A Dangerous Moment in U.S.-China Relations

I actually think that a decent, constructive relationship with the U.S. is one of China’s most important core national interests.

Susan Shirk

The 21st Century China Center at UC San Diego School of Global Policy and Strategy launched an expert interview series on China’s domestic development and its external relations. The second topic we tackle is current U.S.-China relations and predictions for future developments. We interviewed Drs. Susan Shirk and Erin Carter.

Susan Shirk / Erin Carter

Susan Shirk previously served as Deputy Assistant Secretary of State and is regarded as one of the most influential experts of U.S.-China relations. Her 2007 book “China: Fragile Superpower” helped frame the international policy debate on China.

Erin Baggott Carter is an Assistant Professor at the University of Southern California’s Department of Political Science and International Relations. Her book “Propaganda in Autocracies” analyzes Chinese government propaganda narratives about domestic politics and western democracies, using findings from fieldwork conducted in China.


A series of tit-for-tat moves by the U.S. and China – the forced closure of consulates; the latest sanctions on Chinese officials for human rights violations and China’s retaliatory sanctions on U.S. senators; the trade war; reduced bilateral diplomatic efforts; and the increased tensions over the South China Sea – have aggravated the downturn in U.S.-China relations.

What role do domestic factors play in the deteriorating U.S.-China relationship? Has the United States’ China policy been effective, and will it change with a change in administrations? We invite Prof. Susan Shirk and Prof. Erin Carter to provide their insights. 

How have domestic factors influenced recent policies enacted by the American and Chinese governments toward each other, and what effects do they have on bilateral relations?

Carter: It is important to realize that we are in a real danger zone between now and the U.S. presidential election in November. This is because both Xi Jinping and Donald Trump face very strong domestic pressures, which incentivizes conflict and increases resistance to backing down on both sides. That creates a very dangerous and unique situation for the United States and China.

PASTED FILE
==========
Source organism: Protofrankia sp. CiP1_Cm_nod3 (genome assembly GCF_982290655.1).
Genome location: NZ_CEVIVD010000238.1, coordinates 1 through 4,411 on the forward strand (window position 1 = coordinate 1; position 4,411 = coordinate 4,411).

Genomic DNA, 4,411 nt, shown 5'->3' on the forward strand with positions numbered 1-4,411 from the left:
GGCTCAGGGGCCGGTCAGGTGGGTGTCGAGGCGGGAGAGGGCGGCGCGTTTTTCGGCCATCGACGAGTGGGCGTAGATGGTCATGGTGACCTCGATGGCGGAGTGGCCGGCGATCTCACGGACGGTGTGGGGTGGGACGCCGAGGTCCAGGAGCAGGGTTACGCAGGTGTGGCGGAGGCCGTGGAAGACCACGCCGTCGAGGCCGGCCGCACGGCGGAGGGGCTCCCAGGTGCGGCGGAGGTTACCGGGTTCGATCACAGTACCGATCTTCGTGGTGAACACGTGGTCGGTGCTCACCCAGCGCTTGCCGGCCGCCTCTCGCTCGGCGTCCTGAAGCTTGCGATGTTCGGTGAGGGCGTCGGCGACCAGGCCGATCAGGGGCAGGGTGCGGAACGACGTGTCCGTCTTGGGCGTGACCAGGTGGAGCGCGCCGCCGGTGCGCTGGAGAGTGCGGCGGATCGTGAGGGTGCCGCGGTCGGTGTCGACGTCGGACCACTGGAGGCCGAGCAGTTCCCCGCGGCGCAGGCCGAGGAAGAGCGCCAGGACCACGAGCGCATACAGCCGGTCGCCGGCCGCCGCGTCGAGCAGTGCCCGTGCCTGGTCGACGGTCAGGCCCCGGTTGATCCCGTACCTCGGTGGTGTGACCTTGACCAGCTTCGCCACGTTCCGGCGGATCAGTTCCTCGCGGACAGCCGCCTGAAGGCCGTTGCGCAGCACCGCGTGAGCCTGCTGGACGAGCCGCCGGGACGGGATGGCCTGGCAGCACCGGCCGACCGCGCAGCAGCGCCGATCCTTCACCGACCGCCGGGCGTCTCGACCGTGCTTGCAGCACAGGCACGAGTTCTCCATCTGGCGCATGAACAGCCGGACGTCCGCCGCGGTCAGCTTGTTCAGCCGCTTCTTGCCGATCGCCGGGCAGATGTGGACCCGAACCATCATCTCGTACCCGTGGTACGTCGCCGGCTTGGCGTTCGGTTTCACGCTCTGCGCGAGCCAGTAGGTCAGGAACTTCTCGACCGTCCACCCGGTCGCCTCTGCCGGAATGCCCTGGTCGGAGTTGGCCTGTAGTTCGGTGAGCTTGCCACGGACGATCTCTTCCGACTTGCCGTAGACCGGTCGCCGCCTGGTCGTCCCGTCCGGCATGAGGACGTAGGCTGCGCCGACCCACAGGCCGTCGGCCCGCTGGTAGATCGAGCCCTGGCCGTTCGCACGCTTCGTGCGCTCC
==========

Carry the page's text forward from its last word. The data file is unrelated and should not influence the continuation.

On the Chinese side, Xi Jinping faces a variety of unique pressures. The most obvious is the early Chinese Communist Party response and cover-up of COVID-19, which created considerable backlash in China. According to economist Li Gan, who was hosted in a recent 21st Century China Center webinar, peri-urban unemployment in China is actually much higher than conventionally understood. This is a huge source of dissatisfaction among the Chinese public, as the “autocratic social contract” in China is that the regime provides growth in exchange for autocratic rule. Xi Jinping’s indefinite extension of term limits and increasing repression have also created discontent. 

Xi’s crackdown on corruption has also caused anger within the party. Historically, becoming a CCP political elite conferred a route to becoming wealthy, and corruption was commonly a part of that. Xi Jinping’s policies have denied officials these traditional access points to rents and financial welfare. Elites have been even angrier because the anti-corruption campaign has been politically motivated, targeting many of Xi Jinping’s enemies.

You can see domestic pressures in recent elite-level criticisms of Xi Jinping. In February, [real estate tycoon and former party chief of a state-owned enterprise] Ren Zhiqiang described Xi Jinping’s response to COVID-19 as “clownish” and Xi as an “emperor without any clothes.” This is an incredible level of criticism within an authoritarian context. Ren is not only well-connected within the party but also very popular with the public, with 37 million social media followers. These factors make him a unique individual who can credibly challenge Xi’s authority. Interestingly, right after Ren made such a statement, a flurry of other elites made similar statements or expressed support for Ren. I think that contextualizes why Xi Jinping recently expelled him from the Party, because that sort of criticism is very powerful. 

All this suggests that there are tremendous pressures on Xi Jinping, and he is much less popular than conventionally assumed. In June, my co-author Brett Carter and I ran a large-scale, nationally representative survey in China, which had 4,000 responses. We used a technique that significantly decreased the likelihood of preference falsification to assess different levels of regime support. We found that the level of Chinese public support for the CCP is only around 60%, definitely not the 90% concluded by many other surveys that used direct questioning. 

ABC News (Australia)

My research suggests that the CCP is much more likely to initiate aggressive foreign policy when it faces this sort of domestic unpopularity.

Erin Carter

The theory of diversionary foreign policy is that unpopular leaders face incentives to engage in aggressive foreign policy in order to generate a nationalist rally of support. If Xi Jinping is able to have a saber-rattling conflict with the United States or Japan, people are more likely to support him. This rally, in turn, discourages elites like Ren from challenging him.